Although studies emphasize that rural women are persistently being marginalized in forest governance in the Global South, some feminist scholars contend that women are still joining and engaging in forest management institutions. Drawing on the ‘Typology of Participation’ model and the ‘Gender Box’ framework, this article intends to widen our understanding of the levels and motivations of rural women participating in forest management institutions in developing countries. Published journal articles, theses, organizational reports, and conference papers were reviewed. The review demonstrates that some of the rural women who joined forest management institutions attended forest meetings, spoke during the meetings, performed some specific tasks, participated in various forest conservation initiatives, took leadership positions, and influenced forest use decision making. Existing literature further advances that the factors operating at micro-scale, meso-scale, and macro scale levels enabled, motivated and forced women to join and continue engaging in forest management institutions. This article proposes that forest policy makers, practitioners, and academicians should re-focus their interests on examining the influence of: rural men, women empowerment, adoption of information technology, and gendered sharing of roles and benefits on the continuity of women involvement in forest management institutions.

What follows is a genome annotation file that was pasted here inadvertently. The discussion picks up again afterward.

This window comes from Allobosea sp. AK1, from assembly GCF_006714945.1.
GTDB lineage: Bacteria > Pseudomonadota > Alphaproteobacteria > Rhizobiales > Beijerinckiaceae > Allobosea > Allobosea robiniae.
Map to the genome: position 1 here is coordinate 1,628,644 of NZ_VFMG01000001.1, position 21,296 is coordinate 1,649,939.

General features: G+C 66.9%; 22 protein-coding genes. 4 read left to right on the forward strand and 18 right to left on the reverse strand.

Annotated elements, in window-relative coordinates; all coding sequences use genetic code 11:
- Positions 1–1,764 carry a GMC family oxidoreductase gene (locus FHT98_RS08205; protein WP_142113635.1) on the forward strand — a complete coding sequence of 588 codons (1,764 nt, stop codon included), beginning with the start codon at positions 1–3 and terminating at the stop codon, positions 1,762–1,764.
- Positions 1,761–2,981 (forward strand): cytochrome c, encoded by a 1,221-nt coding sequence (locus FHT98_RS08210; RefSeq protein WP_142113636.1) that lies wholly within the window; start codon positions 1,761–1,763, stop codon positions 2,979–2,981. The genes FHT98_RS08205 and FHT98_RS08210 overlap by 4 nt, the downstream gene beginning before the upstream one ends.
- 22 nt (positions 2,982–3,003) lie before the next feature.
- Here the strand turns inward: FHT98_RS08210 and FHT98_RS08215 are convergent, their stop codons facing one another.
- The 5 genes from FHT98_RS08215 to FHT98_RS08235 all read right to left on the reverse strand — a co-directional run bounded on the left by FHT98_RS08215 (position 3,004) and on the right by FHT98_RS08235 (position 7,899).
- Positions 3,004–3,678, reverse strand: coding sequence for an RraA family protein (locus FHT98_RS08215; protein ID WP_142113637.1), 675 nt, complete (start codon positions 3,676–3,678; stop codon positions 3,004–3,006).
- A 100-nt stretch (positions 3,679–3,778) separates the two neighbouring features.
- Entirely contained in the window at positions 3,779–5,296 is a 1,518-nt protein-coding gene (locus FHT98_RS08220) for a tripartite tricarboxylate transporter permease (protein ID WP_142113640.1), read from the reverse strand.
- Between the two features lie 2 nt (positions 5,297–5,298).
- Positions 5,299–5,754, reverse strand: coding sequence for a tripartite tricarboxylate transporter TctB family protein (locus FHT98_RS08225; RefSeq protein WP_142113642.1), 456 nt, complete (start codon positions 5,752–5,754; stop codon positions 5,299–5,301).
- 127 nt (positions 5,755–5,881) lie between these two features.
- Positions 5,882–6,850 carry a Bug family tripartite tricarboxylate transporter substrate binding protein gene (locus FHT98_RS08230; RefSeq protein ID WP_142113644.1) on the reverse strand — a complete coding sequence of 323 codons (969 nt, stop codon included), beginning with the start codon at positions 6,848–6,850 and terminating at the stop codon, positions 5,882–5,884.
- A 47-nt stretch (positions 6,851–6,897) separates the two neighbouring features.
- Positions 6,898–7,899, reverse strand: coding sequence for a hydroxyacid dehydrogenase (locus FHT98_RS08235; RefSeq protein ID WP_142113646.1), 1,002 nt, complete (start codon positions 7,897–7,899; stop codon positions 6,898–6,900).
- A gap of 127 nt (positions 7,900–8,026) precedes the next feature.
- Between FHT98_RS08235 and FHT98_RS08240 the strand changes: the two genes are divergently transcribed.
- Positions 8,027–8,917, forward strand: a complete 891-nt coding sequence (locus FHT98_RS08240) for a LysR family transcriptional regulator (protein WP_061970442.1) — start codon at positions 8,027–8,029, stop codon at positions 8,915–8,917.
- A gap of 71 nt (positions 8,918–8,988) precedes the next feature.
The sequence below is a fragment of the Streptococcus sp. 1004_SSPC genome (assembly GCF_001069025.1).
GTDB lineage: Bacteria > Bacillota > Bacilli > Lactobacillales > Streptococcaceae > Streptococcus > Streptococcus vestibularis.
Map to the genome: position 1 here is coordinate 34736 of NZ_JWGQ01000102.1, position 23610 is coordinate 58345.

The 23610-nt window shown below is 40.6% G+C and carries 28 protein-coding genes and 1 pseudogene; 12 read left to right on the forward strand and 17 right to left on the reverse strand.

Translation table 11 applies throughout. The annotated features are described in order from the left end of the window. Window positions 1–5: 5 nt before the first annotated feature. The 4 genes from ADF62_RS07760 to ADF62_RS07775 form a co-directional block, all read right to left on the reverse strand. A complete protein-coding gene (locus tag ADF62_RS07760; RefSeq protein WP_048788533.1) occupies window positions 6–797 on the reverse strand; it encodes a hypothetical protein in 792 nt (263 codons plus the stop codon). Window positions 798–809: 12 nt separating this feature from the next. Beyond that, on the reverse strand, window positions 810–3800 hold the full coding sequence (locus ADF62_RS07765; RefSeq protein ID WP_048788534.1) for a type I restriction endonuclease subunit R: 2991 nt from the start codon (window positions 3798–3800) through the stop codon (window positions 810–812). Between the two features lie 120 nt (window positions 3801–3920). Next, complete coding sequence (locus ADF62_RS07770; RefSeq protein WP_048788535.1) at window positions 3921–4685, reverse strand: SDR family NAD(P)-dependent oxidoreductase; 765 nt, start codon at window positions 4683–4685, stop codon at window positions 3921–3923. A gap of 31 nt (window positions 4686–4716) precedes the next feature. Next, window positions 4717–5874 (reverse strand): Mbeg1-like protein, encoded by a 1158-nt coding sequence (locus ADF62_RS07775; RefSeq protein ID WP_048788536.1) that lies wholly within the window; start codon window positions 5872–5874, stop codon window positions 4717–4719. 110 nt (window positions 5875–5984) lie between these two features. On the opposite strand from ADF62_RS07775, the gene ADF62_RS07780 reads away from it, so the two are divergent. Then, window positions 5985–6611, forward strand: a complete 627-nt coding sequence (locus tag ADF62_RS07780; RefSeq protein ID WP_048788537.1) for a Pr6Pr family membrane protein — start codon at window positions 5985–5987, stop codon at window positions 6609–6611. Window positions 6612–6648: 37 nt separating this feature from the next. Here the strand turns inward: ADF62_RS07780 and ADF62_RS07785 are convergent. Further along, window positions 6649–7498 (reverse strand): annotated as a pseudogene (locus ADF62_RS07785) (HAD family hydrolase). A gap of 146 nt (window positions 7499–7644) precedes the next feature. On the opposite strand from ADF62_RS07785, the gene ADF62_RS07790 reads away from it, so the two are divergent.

Key words: Forest governance, forest management institutions, ‘gender box’ framework, rural women, ‘typology of participation’ model.
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